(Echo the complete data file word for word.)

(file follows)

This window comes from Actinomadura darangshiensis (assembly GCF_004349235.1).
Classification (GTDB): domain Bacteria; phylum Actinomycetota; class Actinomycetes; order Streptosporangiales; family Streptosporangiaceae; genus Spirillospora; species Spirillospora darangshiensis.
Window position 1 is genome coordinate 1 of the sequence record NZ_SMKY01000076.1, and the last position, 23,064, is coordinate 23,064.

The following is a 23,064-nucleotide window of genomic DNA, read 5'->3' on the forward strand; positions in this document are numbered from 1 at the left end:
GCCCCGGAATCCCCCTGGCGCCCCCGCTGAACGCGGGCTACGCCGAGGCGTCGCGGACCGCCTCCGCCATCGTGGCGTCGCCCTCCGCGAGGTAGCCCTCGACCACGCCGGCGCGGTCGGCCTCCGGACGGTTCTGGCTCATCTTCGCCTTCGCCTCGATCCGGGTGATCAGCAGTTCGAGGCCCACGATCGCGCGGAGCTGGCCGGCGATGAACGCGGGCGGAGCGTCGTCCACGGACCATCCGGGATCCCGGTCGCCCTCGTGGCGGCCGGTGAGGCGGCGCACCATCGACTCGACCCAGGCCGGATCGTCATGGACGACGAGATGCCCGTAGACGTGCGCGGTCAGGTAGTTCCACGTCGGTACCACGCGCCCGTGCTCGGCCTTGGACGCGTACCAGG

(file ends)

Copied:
This window comes from Actinomadura darangshiensis (assembly GCF_004349235.1).
Classification (GTDB): domain Bacteria; phylum Actinomycetota; class Actinomycetes; order Streptosporangiales; family Streptosporangiaceae; genus Spirillospora; species Spirillospora darangshiensis.
Window position 1 is genome coordinate 1 of the sequence record NZ_SMKY01000076.1, and the last position, 23,064, is coordinate 23,064.

The following is a 23,064-nucleotide window of genomic DNA, read 5'->3' on the forward strand; positions in this document are numbered from 1 at the left end:
GCCCCGGAATCCCCCTGGCGCCCCCGCTGAACGCGGGCTACGCCGAGGCGTCGCGGACCGCCTCCGCCATCGTGGCGTCGCCCTCCGCGAGGTAGCCCTCGACCACGCCGGCGCGGTCGGCCTCCGGACGGTTCTGGCTCATCTTCGCCTTCGCCTCGATCCGGGTGATCAGCAGTTCGAGGCCCACGATCGCGCGGAGCTGGCCGGCGATGAACGCGGGCGGAGCGTCGTCCACGGACCATCCGGGATCCCGGTCGCCCTCGTGGCGGCCGGTGAGGCGGCGCACCATCGACTCGACCCAGGCCGGATCGTCATGGACGACGAGATGCCCGTAGACGTGCGCGGTCAGGTAGTTCCACGTCGGTACCACGCGCCCGTGCTCGGCCTTGGACGCGTACCAGG